Aylan Couchie

Aylan Couchie is a Nishnaabekwe interdisciplinary artist and writer hailing from Nipissing First Nation.

Patricio Davila

Patricio Dávila is a designer, artist and educator. He is currently Associate Professor in Design at OCAD University, Director of Public Visualization Lab and member of the OCADU Mobile Media Lab and Visual Analytics Lab. His research focusses on developing a theoretical framework for examining data visualization as assemblages of subjectivation and power.

Simple Functionalism

Saturday, November 29, 2008 - 5:00am to Sunday, December 21, 2008 - 5:00am

For the seminal Walter Phillips Gallery exhibition Vocation/Vacation staged in 1981, OCAD alumnus Garry Neill Kennedy developed a site specific work for which the Gallery attendant desk was altered to comply with the "Statement of Design Guidelines" prepared by The Banff Centre Aesthetic Committee. Positioned inside the gallery, the desk lends transparency to institutional practices. On the occasion of the 75th anniversary of The Banff Centre, Kennedy has been invited to recreate this significant installation, providing visitors with the rare opportunity to experience the work.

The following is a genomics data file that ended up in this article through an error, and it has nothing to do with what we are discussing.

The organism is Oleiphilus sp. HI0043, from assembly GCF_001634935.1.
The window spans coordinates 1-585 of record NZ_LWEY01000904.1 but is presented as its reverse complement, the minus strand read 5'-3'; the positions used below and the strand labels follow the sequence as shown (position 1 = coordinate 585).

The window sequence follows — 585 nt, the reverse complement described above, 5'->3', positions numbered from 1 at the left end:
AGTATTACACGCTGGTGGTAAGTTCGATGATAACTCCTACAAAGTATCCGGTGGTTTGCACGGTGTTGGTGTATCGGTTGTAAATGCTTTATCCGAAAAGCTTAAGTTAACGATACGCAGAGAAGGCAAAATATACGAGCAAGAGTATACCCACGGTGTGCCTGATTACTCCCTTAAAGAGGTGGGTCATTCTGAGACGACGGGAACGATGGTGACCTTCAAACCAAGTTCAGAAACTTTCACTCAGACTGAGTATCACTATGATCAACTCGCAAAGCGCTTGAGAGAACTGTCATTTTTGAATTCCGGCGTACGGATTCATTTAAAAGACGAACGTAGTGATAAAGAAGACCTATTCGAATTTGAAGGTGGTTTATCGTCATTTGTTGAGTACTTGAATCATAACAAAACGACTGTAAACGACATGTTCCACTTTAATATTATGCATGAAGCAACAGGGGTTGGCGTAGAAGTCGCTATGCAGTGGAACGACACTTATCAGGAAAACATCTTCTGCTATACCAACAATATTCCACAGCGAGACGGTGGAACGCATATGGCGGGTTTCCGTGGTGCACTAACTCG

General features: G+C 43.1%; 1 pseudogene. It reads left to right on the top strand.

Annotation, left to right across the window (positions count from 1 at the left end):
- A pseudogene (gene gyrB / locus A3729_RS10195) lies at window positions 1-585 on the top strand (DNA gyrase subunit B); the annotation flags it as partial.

Free public tours of the exhibition are offered every Thursday at 6 p.m.
Entrance to the Walter Phillips Gallery is free.

Wednesday through Sunday, 12:30 - 5 p.m.
Thursday, 12:30 - 9 p.m.

Venue & Address: 
Walter Phillips Gallery, The Banff Centre Glyde Hall, St. Julien Way, Banff, Alberta

Birds of Paradise

Birds of Paradise
Friday, May 9, 2008 - 4:00am to Friday, August 15, 2008 - 4:00am

OCAD is proud of its collaboration with Relative Space, an up-scale floor works and furniture store located on Dupont Street. Mr. Fraser Greenberg, Artistic Director of Relative Space has graciously proffered his storefront gallery wall space to the students enrolled in the 4th year course Painting in the Expanded Field.
Under the direction of Associate Professors George Boileau and Colette Laliberté students enrolled in the course were invited, as part of their final term project, to submit a proposal for the storefront gallery of Relative Space. Two of the 17 submitted proposals will be produced within the next 4 months.